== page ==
Merciful Wisdom

In his epistle, James describes “the wisdom that is from above” as “first pure, then peaceful, gentle, reasonable, full of mercy and good fruits, without partiality, and without hypocrisy” (James 3:17, WEB). We’ve looked at those first four traits in previous posts, and now we come to study merciful wisdom.

Mercy, loving kindness, and compassion are key traits of our God, who is the source of true wisdom. (Language note: the Hebrew and Greek words translated “mercy” are also frequently translated as “kindness,” or more rarely a related word such as compassion or goodness.) If we want to be like God, then we also need to learn kindness and mercy. And we must use them wisely, as He does.

Consider the Loving Kindness

The end of Psalm 107 says, “Whoever is wise will pay attention to these things. They will consider the loving kindnesses of Yahweh” (Ps. 107; 43, WEB). Since we’re studying wisdom and loving kindness/mercy, this psalm seems like a good place to start.

Psalm 107 begins, “Give thanks to Yahweh, for he is good, for his loving kindness endures forever.” A similar phrase echoes throughout the Psalm: “Let them praise Yahweh for his loving kindness, for his wonderful deeds to the children of men!” (Ps. 107:8, 15, 21, 31). In between, we’re given reasons for this praise and illustrations of the Lord’s loving kindness.

People wandered away from him and found themselves in distress (v. 2-7), or in bondage and darkness (v. 9-14), or troubled because of their iniquities (v. 16-20), or tossed by stormy seas (v. 22-30), or hungry and oppressed (v. 32-42). And in each situation, the Lord redeems, gathers, satisfies, saves, heals, calms, makes fruitful, blesses, and lifts up. Click here to read the whole Psalm.

Psalm 107 (and the whole rest of the Bible) demonstrate that our God is a God of mercy as well as wisdom. And if we want to be wise as He is wise, we should give diligent attention to understanding His loving kindness, as the writer of this Psalm tells us to at the end.

Merciful Wisdom |
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Fueled by Mercy and Wisdom

God places a high value on traits like goodness, mercy, and kindness. Lacking these things is connected to lacking a clear perception of God Himself.

Hear the word of the Lord, ye children of Israel: for the Lord hath a controversy with the inhabitants of the land, because there is no truth, nor mercy, nor knowledge of God in the land. (Hosea 4:1, KJV)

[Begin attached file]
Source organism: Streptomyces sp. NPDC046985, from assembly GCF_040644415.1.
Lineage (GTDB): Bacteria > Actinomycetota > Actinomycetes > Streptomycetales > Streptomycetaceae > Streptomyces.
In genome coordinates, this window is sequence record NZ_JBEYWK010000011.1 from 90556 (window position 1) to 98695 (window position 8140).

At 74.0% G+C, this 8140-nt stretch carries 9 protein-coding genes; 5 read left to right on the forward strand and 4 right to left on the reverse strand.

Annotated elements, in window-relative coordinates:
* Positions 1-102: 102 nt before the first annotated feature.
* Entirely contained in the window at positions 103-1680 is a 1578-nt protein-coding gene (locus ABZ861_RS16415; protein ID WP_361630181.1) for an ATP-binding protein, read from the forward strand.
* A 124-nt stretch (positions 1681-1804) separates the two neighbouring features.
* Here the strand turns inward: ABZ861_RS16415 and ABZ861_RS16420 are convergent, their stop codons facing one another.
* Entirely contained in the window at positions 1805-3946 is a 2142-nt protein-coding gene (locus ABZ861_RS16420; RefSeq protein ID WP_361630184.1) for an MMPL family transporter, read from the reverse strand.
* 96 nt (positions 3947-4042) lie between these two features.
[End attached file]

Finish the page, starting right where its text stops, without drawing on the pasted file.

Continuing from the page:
For I desired mercy, and not sacrifice; and the knowledge of God more than burnt offerings. (Hosea 6:6, KJV)

This is a lesson that ancient Israel repeatedly failed to learn. Jesus was still trying to get them to understand the importance of mercy several centuries after Hosea wrote these words (Matt: 9:13; 12:7). God wants us to do the things He tells us to, but only if those actions are done for the right reasons. We must become like Him — merciful and wise — and let that fuel our obedience.

Don’t let kindness and truth forsake you. Bind them around your neck. Write them on the tablet of your heart. So you will find favor, and good understanding in the sight of God and man. (Prov. 3:3-4, WEB)

We’re expected to make mercy/kindness an integral part of our lives. The Proverbs 31 woman is applauded for opening her mouth with wisdom and having the law of kindness on her tongue (Prov. 31:26), and this is a goal we can all have regardless of gender. The people who follow God are supposed to do everything with love and mercy, as He does, including exercise wisdom.

Mercy Over Judgement

Merciful Wisdom |
Photo credit: Pearl via Lightstock

James describes the wisdom from above as “full of mercy.” He is also the one who wrote, “For judgment is without mercy to him who has shown no mercy. Mercy triumphs over judgment” (James 2:13, WEB). In previous studies on wisdom, we’ve learned that it is not quarrelsome or overly skeptical. Now we see that is is also not excessively judgmental.

God perfectly balances mercy and judgement/justice. And while we are to follow His example in how we live, He does not give us free reign to judge others. He reserves judgement to Himself. We are to exercise discernment but we don’t get ultimate say in judging other people. One of the characteristics of those who are wise is that they’ve learned to be full of mercy far more often than full of judgement. Kindness and mercy should become our default mode if we want to be full of Godly wisdom.


Featured image credit: Who Is Like The LORD via Lightstock

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